This information should not be relied upon as legal or professional advice. Read the disclaimer.
The UK tax system
The Institute for Fiscal Studies (IFS) publishes good summary descriptions of both the UK tax and benefit system:
- A survey of the UK tax system: Briefing Note BN09, November 2016
- A survey of the UK benefit system: Briefing Note BN13, November 2016
You can find both on the Fiscal Facts section of the IFS website. That section also includes tax and benefit tables, material on public finance, various measures of inequality and poverty, and a summary of tax measures introduced in recent Budgets.
The IFS has also published:
- The changing composition of UK tax revenues – Briefing Note BN182, April 2016 (reviewing the previous 20 years)
- How high are our taxes, and where does the money come from?, November 2019.
HM Treasury used to publish a comprehensive description of the UK’s tax and benefits system in its annual Tax Benefit Reference Manual. The last edition, for 2009-10, is still useful. It is a deposited paper in the Commons Library.
An excellent academic study of the tax system (if now rather dated) is J A Kay & M A King, The British Tax System (5th edition), 1990. Claire Hayes and Ruth Newman, Tolley’s Tax Guide 2019/20 edition, is a useful guide to tax law.
The Budget and the Finance Bill
Each year the Chancellor of the Exchequer presents the Budget, which contains all the tax measures for the year ahead. Traditionally the Budget has been in March, before the start of the tax year on 6 April. The statutory provisions to give effect to these tax measures are set out in a single Bill: the annual Finance Bill.
The Budget and the annual Finance Bill explains how Parliament debates the Budget and scrutinises the Finance Bill, and how the timing of a General Election can affect this procedure.
In recent years Chancellors have made tax announcements twice a year, using the Pre-Budget Report or Autumn Statement as a second fiscal event. In November 2016 Chancellor Philip Hammond announced that from autumn 2017 the Government would present a single autumn Budget. This was meant to allow for more Parliamentary scrutiny of Budget measures ahead of their implementation.
On 29 October 2018 Mr Hammond presented the May Government’s final Budget.
- the Treasury’s Policy Costings document
- the Treasury’s Impact on Households document
- the series of Tax Information and Impact notes,dealing with each of the tax measures announced, and collated in the Overview of Tax Legislation & Rates.
The Finance (No.3) Bill 2018-19 was published on 7 November 2018, and the Finance Act 2019 received Royal Assent on 12 February 2019. Parliament has published the Bill and details of its scrutiny. Gov.uk collates explanatory notes for the Bill, and on government amendments made to it during its scrutiny. The Library has also published:
Tax rates & allowances
Each year the Library publishes a briefing paper summarising rates and allowances for income tax, national insurance contributions, capital gains tax, and inheritance tax.
HM Revenue & Customs’ Official Statistics pages present data on all taxes. One table, HM Revenue & Customs Receipts, shows the annual receipts from all national taxes. There are also estimates of tax receipts disaggregated between England, Scotland, Wales & Northern Ireland.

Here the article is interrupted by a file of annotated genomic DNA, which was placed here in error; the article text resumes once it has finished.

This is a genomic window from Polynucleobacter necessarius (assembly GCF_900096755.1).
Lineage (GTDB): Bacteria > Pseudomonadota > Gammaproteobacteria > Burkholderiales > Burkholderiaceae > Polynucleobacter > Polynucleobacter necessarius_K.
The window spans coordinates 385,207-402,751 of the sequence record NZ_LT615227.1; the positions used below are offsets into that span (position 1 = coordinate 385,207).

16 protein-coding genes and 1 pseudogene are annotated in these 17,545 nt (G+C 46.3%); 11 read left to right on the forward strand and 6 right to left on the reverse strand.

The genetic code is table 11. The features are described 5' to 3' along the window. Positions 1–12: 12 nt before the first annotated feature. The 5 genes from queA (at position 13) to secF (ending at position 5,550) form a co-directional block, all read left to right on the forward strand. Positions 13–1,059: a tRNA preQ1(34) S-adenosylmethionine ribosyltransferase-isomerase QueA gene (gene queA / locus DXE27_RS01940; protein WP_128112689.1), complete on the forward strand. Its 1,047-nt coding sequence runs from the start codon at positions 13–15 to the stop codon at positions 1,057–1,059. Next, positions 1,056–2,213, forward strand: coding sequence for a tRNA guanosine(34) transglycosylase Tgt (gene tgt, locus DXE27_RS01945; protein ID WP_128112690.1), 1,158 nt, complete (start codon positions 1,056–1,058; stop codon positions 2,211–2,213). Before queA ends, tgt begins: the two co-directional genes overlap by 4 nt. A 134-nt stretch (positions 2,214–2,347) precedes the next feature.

Since 2010 the Office for Budget Responsibility (OBR) has provided independent and authoritative analysis of the UK’s public finances. The OBR’s Economic & Fiscal Outlook includes projections for tax receipts over the next five years. (See Table 4.3: current receipts).
In July 2018 the OBR published its Fiscal sustainability report – a longer-term analysis of UK public finances, and in July 2019 its second Fiscal Risks report – a review of risks from the economy and financial system to tax revenues, public spending and the balance sheet.
The OBR also has a historical database of Budget & Autumn Statement policy measures since 1970.
The Library’s Tax statistics: an overview includes recent trends, forecasts and distribution of taxpayers.
HMRC provide detailed guidance for taxpayers, professional advisers agents, including:
- Income Tax
- Tax Credits
- Capital Gains Tax
- Corporation Tax
- Inheritance Tax
- VAT, Advice for Accountants and Advisers
- Appeals against HMRC decisions.
Detailed technical guidance is available in a series of internal manuals.
Three other very useful sources of tax advice are:
- Low Incomes Tax Reform Group: provides help for pensioners, students, disabled people and carers, migrants, and workers on low incomes. They also publish detailed guidance on making complaints about HMRC and checking one’s tax code.
- TaxAid: a charity providing free tax advice to people who cannot afford to pay a professional adviser. They publish advice for taxpayers, including guidance on tax debt.
- Working with HMRC: a guide for MP and their staff is on the Parliamentary intranet only. It is not available to members of the public.
The Commons Library does not intend the information in this article to address the specific circumstances of any particular individual. We have published it to support the work of MPs. You should not rely upon it as legal or professional advice, or as a substitute for it. We do not accept any liability whatsoever for any errors, omissions or misstatements contained herein. You should consult a suitably qualified professional if you require specific advice or information. Read our briefing for information about sources of legal advice and help.